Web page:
Turkey faced political risk last year with conflict between the military and parliamentary sides of its government, Leve said, but it still had good fundamentals, excellent demographics and was positioned on the "doorstep of Europe." So the fund has Turkey's Akbank financial services firm and Turkish Petroleum Refineries Corp. among its holdings.

For the past eight months, it has also owned shares of Bumi Resources in Indonesia, which mines, manufactures and markets coal.

"We're quantitative managers holding 440 stocks," Leve said. "The specific stocks that make up each country aren't as important to us as the country itself."

Overseas markets provide opportunities for portfolio managers who fancy themselves global explorers.

"The 'discovery effect' of our international discovery portfolio is to find small companies with good prospects and the potential to grow into medium- and large-size companies," said Justin Thomson, portfolio manager of T. Rowe Price International Discovery Fund (PRIDX). "We have diversification with over 225 stocks and are also diversified across regions and in 16 countries."

T. Rowe Price International Discovery has a 12-month return of 38 percent, three-year annualized return of 31 percent and five-year annualized return of 35 percent. It seeks capable management with a clear vision of its industry and an ability to sustain high profitability, Thomson said.

The trick is to find companies whose great potential has not yet been recognized by others. Asian markets, especially any connected to China, have made the most money for the fund this year. The fund's best performers include Germany's SGL Carbon AG, manufacturer of carbon electrodes for steel production; India's Financial Technologies Ltd., a maker of software for commodities exchanges; and Australia's Worley Parsons Ltd., an oil services company.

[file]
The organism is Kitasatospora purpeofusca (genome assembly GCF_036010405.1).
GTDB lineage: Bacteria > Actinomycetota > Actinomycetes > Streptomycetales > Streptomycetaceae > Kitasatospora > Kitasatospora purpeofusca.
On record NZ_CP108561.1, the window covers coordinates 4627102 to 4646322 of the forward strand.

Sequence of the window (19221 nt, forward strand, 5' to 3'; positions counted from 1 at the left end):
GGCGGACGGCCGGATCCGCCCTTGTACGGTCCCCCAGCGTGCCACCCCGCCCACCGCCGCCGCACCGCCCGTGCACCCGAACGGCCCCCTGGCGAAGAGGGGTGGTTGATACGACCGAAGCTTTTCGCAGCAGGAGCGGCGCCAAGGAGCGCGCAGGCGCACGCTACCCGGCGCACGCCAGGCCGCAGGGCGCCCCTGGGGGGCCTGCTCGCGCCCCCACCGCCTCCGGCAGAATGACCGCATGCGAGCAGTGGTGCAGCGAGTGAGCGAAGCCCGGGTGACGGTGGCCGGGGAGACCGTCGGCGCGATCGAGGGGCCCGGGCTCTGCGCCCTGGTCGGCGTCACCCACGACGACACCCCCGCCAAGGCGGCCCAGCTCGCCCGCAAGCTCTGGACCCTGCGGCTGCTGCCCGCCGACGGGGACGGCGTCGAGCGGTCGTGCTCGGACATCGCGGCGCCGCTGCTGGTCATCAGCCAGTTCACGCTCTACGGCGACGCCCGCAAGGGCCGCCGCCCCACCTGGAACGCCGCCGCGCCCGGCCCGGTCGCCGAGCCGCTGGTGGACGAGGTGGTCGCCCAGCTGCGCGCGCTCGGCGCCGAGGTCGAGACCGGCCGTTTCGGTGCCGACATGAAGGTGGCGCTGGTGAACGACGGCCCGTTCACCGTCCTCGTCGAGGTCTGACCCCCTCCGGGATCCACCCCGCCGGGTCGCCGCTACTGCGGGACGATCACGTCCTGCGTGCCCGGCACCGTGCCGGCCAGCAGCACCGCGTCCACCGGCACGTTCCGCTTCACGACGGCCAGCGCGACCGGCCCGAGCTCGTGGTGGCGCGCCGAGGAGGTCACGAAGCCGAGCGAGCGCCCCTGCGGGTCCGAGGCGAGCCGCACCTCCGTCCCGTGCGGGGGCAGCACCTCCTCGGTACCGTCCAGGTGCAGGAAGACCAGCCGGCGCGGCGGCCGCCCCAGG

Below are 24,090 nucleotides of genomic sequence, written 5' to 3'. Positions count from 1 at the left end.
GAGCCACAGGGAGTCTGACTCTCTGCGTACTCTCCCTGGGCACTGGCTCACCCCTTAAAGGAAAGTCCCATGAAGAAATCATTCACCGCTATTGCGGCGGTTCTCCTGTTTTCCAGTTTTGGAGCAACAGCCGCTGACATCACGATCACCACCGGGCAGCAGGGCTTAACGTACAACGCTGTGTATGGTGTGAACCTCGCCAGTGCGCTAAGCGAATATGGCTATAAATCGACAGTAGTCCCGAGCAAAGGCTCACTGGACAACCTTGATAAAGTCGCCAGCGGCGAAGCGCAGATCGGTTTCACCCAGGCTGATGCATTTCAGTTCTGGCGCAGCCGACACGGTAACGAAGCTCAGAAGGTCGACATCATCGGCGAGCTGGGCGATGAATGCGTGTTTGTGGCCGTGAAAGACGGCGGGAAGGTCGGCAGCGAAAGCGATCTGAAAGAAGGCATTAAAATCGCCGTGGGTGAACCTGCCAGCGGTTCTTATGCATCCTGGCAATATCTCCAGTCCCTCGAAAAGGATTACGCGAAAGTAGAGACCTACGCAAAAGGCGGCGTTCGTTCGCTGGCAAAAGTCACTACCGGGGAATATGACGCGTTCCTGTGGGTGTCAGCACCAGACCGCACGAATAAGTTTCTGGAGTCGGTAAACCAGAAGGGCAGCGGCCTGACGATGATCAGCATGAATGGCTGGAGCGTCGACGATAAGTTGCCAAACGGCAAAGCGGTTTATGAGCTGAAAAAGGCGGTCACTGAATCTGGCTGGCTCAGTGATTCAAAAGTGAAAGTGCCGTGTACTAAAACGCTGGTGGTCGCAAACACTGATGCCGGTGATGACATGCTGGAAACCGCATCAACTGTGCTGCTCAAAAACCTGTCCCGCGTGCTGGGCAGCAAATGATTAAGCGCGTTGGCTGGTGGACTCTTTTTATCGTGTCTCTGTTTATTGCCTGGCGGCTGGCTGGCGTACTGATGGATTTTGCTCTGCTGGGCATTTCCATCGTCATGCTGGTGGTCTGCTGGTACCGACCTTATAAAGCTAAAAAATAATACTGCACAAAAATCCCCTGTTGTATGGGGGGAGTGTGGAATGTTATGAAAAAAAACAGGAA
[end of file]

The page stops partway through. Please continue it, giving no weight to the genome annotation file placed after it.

"The biggest challenge, because this universe is so huge and has such breadth, is determining whether I'm missing anything," Thomson said. "In terms of the emerging markets, there are definite characteristics of exuberant investment behavior with valuations that can get them into bubble territory."

Some funds have common qualities.

"The more conservative foreign funds tend to invest in larger foreign companies with diversified revenue streams and consistent earnings growth," said Annie Sorich, analyst with Morningstar Inc. in Chicago.

Yet some funds heavily invested in emerging markets may be diversified enough overall to have low volatility despite the contribution from the riskier segment, Sorich noted.

"An investor diversifies with a foreign fund," she said. "If the U.S. economy tanks, U.S. funds will tank with it."

Andrew Leckey answers questions only through the column. Address inquiries to Andrew Leckey, P.O. Box 874702, Tempe, Ariz. 85287-4702, or by e-mail at